Residence hall Wi-Fi re-wire project aims to improve connectivity

As ITS continuously strives to improve connectivity across campus, a residence hall re-wire project is underway to provide students living in residence halls with faster and more secure internet connections at a time when they rely on it most.

There are three physical updates that comprise the project: switches, structured cabling, and Wi-Fi access points. Wi-Fi access points are in every dorm room, which rely on the structured cabling to connect to switches that connect devices to a network. After the updates, students can expect their Wi-Fi to support speeds around 1 gigabit per second (Gbps) compared to the previous 10 megabits per second (Mbps). For example, if downloading 100 photos at 10 Mbps it will take 2.6 minutes, the improved Wi-Fi speed of 1 Gbps will download the same number of photos in 1.68 seconds.

Red and yellow graphic showing how your devices connect to the internet via structured cabling, switches, and routers.

The previous structured cabling installed in residence halls provided the connection speeds necessary at the time of installation but no longer support the speed needed to attend classes online, participate in collaborative video teleconferences, stream entertainment services and more. As the COVID-19 crisis increased the demand for online and remote capabilities, the urgency to start and complete the project rose.

IT manager, Connor Kuehl, and his colleagues on the ITS physical infrastructure team are responsible for managing the project as well as designing the scope. The matrixed project team led by Eric Brown and Maricel Lloyd then implement the project.

“The updates initially emerged out of our dedication to providing students with reliable services. Because of the COVID-19 crisis, we felt an increased need for the re-wire project to help keep students connected,” Kuehl said.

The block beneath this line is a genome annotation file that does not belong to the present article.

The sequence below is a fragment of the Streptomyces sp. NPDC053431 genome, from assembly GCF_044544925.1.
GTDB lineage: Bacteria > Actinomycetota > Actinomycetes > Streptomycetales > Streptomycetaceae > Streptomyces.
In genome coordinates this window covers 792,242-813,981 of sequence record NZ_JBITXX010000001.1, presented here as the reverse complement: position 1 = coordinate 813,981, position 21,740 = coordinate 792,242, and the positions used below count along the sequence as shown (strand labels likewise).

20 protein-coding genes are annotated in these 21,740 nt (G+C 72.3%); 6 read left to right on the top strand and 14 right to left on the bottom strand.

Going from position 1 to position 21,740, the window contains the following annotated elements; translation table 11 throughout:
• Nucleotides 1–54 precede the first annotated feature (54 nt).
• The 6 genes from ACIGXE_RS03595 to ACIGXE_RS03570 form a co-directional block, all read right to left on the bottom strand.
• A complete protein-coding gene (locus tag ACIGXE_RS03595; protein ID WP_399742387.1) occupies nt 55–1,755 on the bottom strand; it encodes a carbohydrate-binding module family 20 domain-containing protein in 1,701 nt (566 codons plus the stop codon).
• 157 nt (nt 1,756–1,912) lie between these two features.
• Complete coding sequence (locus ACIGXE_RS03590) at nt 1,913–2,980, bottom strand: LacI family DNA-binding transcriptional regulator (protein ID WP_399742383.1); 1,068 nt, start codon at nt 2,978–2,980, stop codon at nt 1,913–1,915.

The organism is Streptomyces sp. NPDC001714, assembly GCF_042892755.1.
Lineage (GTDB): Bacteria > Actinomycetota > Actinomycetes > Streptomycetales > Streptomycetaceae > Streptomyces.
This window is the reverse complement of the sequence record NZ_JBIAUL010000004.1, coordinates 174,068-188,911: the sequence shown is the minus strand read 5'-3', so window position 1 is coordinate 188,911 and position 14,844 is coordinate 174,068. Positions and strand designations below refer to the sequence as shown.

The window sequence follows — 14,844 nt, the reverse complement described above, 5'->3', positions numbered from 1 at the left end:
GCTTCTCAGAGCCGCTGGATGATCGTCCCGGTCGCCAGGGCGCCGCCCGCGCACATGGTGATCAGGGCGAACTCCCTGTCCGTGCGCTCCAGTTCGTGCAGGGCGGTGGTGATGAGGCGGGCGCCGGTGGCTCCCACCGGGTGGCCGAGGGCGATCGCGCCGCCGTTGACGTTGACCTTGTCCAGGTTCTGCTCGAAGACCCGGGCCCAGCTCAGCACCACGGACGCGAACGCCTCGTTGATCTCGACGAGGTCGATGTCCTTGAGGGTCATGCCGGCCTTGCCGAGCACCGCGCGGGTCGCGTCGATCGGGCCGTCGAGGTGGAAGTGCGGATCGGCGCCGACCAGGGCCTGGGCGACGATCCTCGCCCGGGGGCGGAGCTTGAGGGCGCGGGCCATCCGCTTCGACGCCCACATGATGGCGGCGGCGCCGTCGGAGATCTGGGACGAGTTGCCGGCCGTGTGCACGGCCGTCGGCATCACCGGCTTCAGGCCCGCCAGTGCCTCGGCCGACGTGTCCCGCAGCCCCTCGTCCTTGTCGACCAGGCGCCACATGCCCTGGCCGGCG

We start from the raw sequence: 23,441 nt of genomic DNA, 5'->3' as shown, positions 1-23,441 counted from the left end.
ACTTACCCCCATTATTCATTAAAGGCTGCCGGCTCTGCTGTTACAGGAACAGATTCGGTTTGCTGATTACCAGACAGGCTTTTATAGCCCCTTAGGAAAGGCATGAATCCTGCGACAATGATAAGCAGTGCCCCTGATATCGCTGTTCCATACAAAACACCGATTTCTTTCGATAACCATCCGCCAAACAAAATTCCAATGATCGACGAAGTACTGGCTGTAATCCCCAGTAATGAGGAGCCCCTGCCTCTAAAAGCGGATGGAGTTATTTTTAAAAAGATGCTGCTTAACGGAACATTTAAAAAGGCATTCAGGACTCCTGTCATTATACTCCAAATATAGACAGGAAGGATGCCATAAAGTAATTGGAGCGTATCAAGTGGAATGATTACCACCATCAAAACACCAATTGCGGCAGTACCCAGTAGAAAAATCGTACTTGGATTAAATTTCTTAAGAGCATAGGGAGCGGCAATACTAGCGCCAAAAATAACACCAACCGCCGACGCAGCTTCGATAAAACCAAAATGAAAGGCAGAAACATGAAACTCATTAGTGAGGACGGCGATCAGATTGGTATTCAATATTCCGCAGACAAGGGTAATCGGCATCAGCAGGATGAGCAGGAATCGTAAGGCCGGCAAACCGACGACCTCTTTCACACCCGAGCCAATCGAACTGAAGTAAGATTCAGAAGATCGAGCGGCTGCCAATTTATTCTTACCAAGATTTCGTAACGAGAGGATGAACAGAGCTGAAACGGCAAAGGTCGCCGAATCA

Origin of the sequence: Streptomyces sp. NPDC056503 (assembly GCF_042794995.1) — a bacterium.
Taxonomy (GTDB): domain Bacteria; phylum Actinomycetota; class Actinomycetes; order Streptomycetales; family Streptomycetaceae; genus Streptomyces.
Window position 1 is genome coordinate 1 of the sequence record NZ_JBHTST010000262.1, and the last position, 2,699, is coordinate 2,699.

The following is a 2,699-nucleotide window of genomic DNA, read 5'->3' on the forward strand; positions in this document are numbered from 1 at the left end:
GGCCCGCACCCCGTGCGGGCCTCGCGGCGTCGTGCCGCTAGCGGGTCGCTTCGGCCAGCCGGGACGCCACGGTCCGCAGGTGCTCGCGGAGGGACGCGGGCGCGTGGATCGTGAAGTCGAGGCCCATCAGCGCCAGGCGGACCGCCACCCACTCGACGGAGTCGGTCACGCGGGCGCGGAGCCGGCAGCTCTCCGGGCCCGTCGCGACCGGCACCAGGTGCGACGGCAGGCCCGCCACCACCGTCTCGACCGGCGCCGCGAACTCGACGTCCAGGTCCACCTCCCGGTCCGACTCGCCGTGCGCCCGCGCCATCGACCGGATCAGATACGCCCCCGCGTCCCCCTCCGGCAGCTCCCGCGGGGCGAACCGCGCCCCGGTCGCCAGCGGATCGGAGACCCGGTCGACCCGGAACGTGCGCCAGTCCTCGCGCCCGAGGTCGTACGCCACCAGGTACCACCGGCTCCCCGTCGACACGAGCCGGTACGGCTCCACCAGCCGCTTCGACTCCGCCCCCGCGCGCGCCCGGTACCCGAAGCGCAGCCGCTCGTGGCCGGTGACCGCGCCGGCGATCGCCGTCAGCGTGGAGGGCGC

The driving force behind the project timeline was student input. The buildings that received the updates first were those that had historically reported issues with internet. Beyond that, the order was determined by what would be most efficient and effective.

The network engineering team led by IT manager Michael Broders, is responsible for the deployment, maintenance, and support of the university network.

“We configure and verify connectivity of the network switch hardware as well as coordinate with the physical infrastructure team when the wiring is ready. We then transition clients from the old network cabling to the new,” Broders said.

The COVID-19 crisis has caused more classes to move online than ever before. Because of the increased demand for stronger bandwidth, the Department of Residence also saw value in the re-wire project knowing what it would mean for students completing classes online. Peter Englin, associate vice president of campus life, agrees that dependable Wi-Fi is integral to the student experience at Iowa State.

“We want to provide students with the tools to be successful, both academically and personally, and having access to dependable Wi-Fi plays a key role in that,” Englin said.

Students can look forward to a successful spring semester knowing that whether they take their class from a lecture hall or their dorm room, ITS is working diligently to keep them connected.

Map of Iowa State campus showing which building have received the updates

What can you expect when it’s your turn?

Students will see contractors in their hallway and the installers will need access to their space for a day or two. The teams involved will try to keep interruptions to a minimum.

What should you do if you experience network issues?

You can contact the IT Solution Center by submitting an incident report on the IT Portal, by calling 515-294-4000 or by sending an email to solution@iastate.edu. You can also escalate issues through your hall senate leadership channels. If you think the issue is directly caused by the rewiring project you can note that in the incident report.